The Pilgrims were about 100 people who arrived at Cape Cod in what is now Massachusetts in 1620 and became the first permanent European settlers in New England. The Pilgrims were Puritan Separatists from England who believed that the Church of England was hopelessly corrupt and sought the freedom to practice their religion apart from government interference. They established the famous Plymouth Colony upon their arrival in the New World, but their story began nearly a century earlier.
The story of the Pilgrims traces back to the decision by King Henry VIII to seize control of the English church in 1534. The king’s action sparked decades of deadly conflict between Roman Catholics and Protestants. King Edward VI, son of Henry VIII, took the side of the Protestants and continued to drive Catholicism out of England. However, upon his death as a teenager, he was replaced by Mary I, who brutally attempted to reestablish Catholicism as the dominant religion in England. Mary’s half-sister Elizabeth I succeeded her as queen and strove to stabilize Christianity in England. Elizabeth I redesigned the Church of England as a compromise between Roman Catholicism and Protestantism, granting it the full backing of the state.
This compromise calmed the fires of religious conflict in England but was not acceptable to everyone. A group of Protestants known as Puritans believed that the Church of England retained too many elements of the Roman Catholic Church. They strongly disagreed with the governance and liturgy of the Church of England. While all the Puritans agreed there was a need to “purify” the Church of England, they attempted to achieve this goal through different methods. Some Puritans chose to operate within the Church of England and work to achieve change from the inside. Others, believing that the Church of England was beyond hope of reform, chose to withdraw and form their own congregations. A group of these Separatists, as they were called, would later come to be known as the Pilgrims. Under English law, it was illegal for the Separatists to practice their faith outside of the Church of England. In 1607 a congregation of Separatists, seeking to escape persecution, moved from England to Holland, which was more religiously tolerant. These Separatists established a successful community in Holland, and for several years were happy with their newfound religious freedom.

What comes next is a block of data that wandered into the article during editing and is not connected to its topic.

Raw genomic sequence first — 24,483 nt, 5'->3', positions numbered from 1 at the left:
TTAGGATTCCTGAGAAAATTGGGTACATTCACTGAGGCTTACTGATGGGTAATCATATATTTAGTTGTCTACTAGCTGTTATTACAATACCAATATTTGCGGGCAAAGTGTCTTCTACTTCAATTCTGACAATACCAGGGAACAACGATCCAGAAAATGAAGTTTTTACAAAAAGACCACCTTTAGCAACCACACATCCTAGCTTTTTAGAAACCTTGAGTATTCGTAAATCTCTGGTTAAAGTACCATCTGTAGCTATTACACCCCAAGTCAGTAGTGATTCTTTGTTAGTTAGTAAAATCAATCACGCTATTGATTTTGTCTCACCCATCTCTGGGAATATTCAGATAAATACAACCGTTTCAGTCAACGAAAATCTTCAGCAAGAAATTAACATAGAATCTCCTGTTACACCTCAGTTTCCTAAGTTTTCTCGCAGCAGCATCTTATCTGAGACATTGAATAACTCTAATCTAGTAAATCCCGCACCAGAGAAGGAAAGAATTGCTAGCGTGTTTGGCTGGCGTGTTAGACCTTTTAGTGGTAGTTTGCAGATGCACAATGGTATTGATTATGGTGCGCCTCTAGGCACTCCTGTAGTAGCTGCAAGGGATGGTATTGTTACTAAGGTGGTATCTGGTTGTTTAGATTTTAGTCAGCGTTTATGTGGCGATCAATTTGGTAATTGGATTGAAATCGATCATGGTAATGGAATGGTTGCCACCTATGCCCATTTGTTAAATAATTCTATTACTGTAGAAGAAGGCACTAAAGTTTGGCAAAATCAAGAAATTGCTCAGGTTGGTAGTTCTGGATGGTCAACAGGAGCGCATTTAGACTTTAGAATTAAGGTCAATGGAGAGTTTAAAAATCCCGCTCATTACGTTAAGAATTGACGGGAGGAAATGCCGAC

However, as the years passed, the Separatists became concerned that their children were becoming secularized and losing their English heritage. They began to face economic struggles and were concerned that their small community would collapse. They could not return to England, where they faced persecution, but they did not believe they could stay in Holland. Therefore, believing that it was the will of God, they consolidated their resources and set sail for North America, purchasing passage aboard the Mayflower. They set out to join the already-established Virginia Colony, but storms and rough seas forced a landing in Plymouth, Massachusetts, where they established the Plymouth Colony. It is worth noting that a sizable portion of the Mayflower’s passengers were not Pilgrims; in order to finance and facilitate the journey and the new settlement, the Pilgrims needed to bring a considerable number of non-Separatist Puritans, indentured servants, and sailors with them.
The Pilgrims were Calvinists and Congregationalists. They were radical Puritans and held mostly Puritan beliefs about God, the Bible, church government, morality, and the world around them. The difference between the Pilgrims and the non-Separatist Puritans who remained in England was their perspective on the Church of England. The Pilgrims were unwilling to compromise with what they believed were the Church of England’s unbiblical doctrines and practices. The Church of England was just as unyielding and had the force of law on their side. The Pilgrims chose to flee persecution and establish a new community, governed by their religious ideals.
As some of the first English settlers in North America, their beliefs and actions had an enormous impact upon the United States of America. Their self-reliance, resistance to authoritarianism, and love of freedom are woven into the American fabric. The Mayflower Compact they drafted laid the foundation for the U. S. Constitution. And their harvest celebration in 1621 set the standard for our modern-day Thanksgiving holiday. “The General Society of Mayflower Descendants has identified more than 82,000 Pilgrim descendants,” including nine American Presidents, astronaut Alan Shepard, poet Henry Wadsworth Longfellow, and actor Clint Eastwood (Reid, R. “How much do you know about the Pilgrims and their legacy?” Stars and Stripes, 11/25/15).